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A shared victory and joint future: South Africa and Sweden


Cecilia Julin Ambassador of Sweden to South Africa

With Sweden and South Africa’s shared history, there is a solid ground for upcoming discussions on how to meet our future challenges.

‘Our victory was also yours’

                               – Nelson Mandela to the Swedish King in March 1990

In August 1978 I arrived, as a very naïve young woman, in South Africa to work at the Swedish legation in Pretoria. Little did I know about how nefarious the system here was, but my learning curve was steep. Soon I was sitting in farmhouses around Johannesburg meeting with dissidents, getting used to being watched by the security police and having friends being questioned for “meeting with the communist Swedes”. And I became very proud of what Sweden stood for in the struggle against apartheid and for the support we gave inside and outside the country. And closing this circle by becoming Sweden’s ambassador to a democratic South Africa in 2016 is both an honour and a joy.

Sweden and South Africa go back a long way in the struggle for democracy and human rights. Back in the 1960’s a young South African student, Billy Modise, biked and hitchhiked around in Sweden campaigning to make the Swedes aware of the evils of apartheid. 

Sweden’s support to the struggle movement was unwavering. More than 50% of the ANC’s civilian budget came from Sweden during the struggle years. Significant sums were also given to other people and organisations inside the country, including a large part of the UDF’s budget in the Eighties. What was fantastic was that everyone in Sweden was engaged – schoolchildren, churches, consumer organisations, trade unions, NGOs and the political parties. 

And we are of course very proud that Nelson Mandela made his very first trip outside Africa to Sweden in March 1990. An important reason for this was to meet with Oliver Tambo, who at the time was recovering from a stroke in Stockholm, but also to offer his thanks to the Swedes. He was invited to address the national parliament – the Riksdag – and during his first-ever speech to a parliament anywhere, he spoke of his hope for continued support to create a united, democratic, non-sexist and non-racial South Africa.

Well, we know that the continued process went well. South Africa had its first democratic elections in 1994, with many Swedish election observers attending, and since 1996 has one of the most progressive constitutions in the world. 

Now we continue as partners into the future. A Bi-National Commission was set up in 1999 by then-president Thabo Mbeki and then Swedish prime minister Göran Persson that should meet every two years as deputy president-level. This year the BNC will meet for the tenth time and to celebrate the anniversary our respective heads of government will meet.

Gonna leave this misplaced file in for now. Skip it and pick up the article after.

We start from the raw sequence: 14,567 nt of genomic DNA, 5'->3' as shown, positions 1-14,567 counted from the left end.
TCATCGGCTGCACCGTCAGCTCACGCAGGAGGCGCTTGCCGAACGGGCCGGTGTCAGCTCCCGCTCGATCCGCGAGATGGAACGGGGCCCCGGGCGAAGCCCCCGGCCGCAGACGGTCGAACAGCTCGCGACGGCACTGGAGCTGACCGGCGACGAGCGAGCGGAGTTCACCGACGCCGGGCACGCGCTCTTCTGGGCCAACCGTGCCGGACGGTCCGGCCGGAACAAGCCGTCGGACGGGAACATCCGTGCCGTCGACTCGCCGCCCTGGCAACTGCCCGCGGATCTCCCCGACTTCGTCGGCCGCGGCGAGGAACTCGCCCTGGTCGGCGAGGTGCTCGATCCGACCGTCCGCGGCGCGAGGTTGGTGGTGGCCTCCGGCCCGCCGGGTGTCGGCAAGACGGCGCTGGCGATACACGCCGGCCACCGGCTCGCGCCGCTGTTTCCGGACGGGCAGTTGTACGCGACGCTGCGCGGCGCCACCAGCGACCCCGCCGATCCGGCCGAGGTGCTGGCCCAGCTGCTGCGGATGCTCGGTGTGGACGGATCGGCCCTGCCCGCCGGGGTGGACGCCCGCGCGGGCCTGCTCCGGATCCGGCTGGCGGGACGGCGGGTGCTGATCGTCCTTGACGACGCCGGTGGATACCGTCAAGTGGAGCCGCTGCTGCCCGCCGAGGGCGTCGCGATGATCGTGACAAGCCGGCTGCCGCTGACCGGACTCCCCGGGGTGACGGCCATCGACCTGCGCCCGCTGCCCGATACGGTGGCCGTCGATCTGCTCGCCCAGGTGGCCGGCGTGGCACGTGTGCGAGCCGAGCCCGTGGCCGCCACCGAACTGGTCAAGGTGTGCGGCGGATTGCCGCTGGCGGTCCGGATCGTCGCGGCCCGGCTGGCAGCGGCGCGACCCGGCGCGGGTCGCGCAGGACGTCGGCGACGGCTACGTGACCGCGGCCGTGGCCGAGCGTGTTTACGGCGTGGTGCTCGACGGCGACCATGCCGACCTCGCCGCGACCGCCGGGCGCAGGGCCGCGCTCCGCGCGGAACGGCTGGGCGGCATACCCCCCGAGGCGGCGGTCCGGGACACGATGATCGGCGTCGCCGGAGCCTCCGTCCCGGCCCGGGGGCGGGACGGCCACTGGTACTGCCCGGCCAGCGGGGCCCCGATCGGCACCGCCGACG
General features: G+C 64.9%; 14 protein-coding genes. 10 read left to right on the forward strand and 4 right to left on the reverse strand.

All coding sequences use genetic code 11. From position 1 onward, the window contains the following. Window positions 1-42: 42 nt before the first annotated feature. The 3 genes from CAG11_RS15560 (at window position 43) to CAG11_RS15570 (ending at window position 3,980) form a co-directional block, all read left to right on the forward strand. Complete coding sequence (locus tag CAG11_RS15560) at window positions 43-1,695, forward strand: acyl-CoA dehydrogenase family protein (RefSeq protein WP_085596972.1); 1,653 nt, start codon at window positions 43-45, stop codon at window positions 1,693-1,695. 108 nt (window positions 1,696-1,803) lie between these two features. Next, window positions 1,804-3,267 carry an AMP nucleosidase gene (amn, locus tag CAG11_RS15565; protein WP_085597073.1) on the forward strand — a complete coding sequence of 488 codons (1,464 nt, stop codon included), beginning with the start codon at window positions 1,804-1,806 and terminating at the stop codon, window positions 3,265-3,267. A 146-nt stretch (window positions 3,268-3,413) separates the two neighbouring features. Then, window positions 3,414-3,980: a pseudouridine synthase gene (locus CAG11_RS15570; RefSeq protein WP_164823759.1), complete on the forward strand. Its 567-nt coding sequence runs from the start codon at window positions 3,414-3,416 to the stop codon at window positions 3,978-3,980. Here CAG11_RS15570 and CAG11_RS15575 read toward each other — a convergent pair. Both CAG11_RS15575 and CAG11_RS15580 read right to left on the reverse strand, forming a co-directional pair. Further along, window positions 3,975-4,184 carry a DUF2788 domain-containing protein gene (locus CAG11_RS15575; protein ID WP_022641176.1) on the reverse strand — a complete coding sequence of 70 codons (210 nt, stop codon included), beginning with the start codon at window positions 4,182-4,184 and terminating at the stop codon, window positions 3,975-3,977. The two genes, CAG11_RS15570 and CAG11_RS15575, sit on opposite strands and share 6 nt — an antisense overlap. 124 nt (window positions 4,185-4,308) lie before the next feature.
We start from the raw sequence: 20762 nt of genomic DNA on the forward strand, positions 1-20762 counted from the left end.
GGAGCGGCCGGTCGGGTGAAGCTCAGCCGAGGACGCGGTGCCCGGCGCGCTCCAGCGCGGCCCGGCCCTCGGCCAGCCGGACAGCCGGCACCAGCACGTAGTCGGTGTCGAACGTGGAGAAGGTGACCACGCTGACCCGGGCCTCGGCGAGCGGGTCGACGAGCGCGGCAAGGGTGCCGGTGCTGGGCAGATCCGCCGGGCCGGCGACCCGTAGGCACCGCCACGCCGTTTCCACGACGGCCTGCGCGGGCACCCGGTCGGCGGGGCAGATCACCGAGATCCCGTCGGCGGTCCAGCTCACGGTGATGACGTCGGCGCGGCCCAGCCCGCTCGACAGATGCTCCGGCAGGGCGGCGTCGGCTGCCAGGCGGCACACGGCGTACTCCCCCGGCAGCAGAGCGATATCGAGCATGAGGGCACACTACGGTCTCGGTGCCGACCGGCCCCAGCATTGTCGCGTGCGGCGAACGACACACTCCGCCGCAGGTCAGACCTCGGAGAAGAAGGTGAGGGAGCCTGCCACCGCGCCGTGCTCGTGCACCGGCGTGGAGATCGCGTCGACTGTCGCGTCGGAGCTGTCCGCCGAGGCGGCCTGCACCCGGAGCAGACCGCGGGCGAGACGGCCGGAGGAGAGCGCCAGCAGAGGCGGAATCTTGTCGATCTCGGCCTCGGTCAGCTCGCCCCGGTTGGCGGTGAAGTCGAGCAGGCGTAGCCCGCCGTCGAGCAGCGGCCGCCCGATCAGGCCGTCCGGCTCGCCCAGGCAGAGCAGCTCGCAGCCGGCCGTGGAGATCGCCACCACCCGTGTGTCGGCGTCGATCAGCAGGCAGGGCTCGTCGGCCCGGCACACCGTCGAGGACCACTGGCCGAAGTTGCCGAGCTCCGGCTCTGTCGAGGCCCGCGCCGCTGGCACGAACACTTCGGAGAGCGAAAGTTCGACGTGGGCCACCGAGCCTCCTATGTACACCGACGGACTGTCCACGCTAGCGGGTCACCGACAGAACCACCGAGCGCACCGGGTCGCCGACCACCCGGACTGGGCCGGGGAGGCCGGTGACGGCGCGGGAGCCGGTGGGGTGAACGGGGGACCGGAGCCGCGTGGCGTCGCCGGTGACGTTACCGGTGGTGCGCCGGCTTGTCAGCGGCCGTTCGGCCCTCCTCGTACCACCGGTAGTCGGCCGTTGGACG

Sweden and South Africa share many challenges like youth unemployment, transforming in a just way to the digital society and, not least, taking action against the climate crisis. Both our societies have chosen the way of dialogue between different partners in society to find solutions. The unions and the employers must talk when it comes to preparing and adapting to the fourth industrial revolution; civil society and government must talk when it comes to fighting xenophobia; and everyone must talk about how we deal with climate change. Social dialogue and understanding between the different stakeholders are key to moving forward. 

As President Cyril Ramaphosa often notes, the youth are crucial in how we will meet the future and that they must be prepared for it. The Swedish Prime Minister will speak to students at Wits about what should be the ambition of a progressive nation – and this applies equally to Sweden and South Africa – when promoting equality and progress in the future. 

Prime Minister Stefan Löfvén has a long background in the labour movement and during the Seventies and Eighties he and President Ramaphosa worked together to support the labour union movement in South Africa.  

With our shared history and our firm belief in the same fundamental values, there is a solid ground for our upcoming discussions on how to meet our future challenges. A common phrase for both leaders, and frequently heard in the President’s recent SONA, is social compact. All stakeholders in society need to be involved in finding the measures and solutions that will carry everyone into a just and inclusive future.

Sweden has a feminist government, which corresponds well with President Ramaphosa’s focus on combating gender-based violence and promoting the economic inclusion of women and his leadership by appointing a gender-balanced cabinet last year. These are important issues to work on – nationally, regionally and globally.

Culture is another uniting factor and the announcement of South Africa as the Guest of Honour at the Gothenburg Book Fair in September has been welcomed with great excitement and enthusiasm in Sweden. We look forward to discussing themes like reading promotion and digital culture and South Africa will be able to showcase itself and its literature at this landmark cultural event.

So Sweden looks forward to continuing walking next to South Africa into a more just and inclusive future and it’s my great pleasure to be part of it. DM



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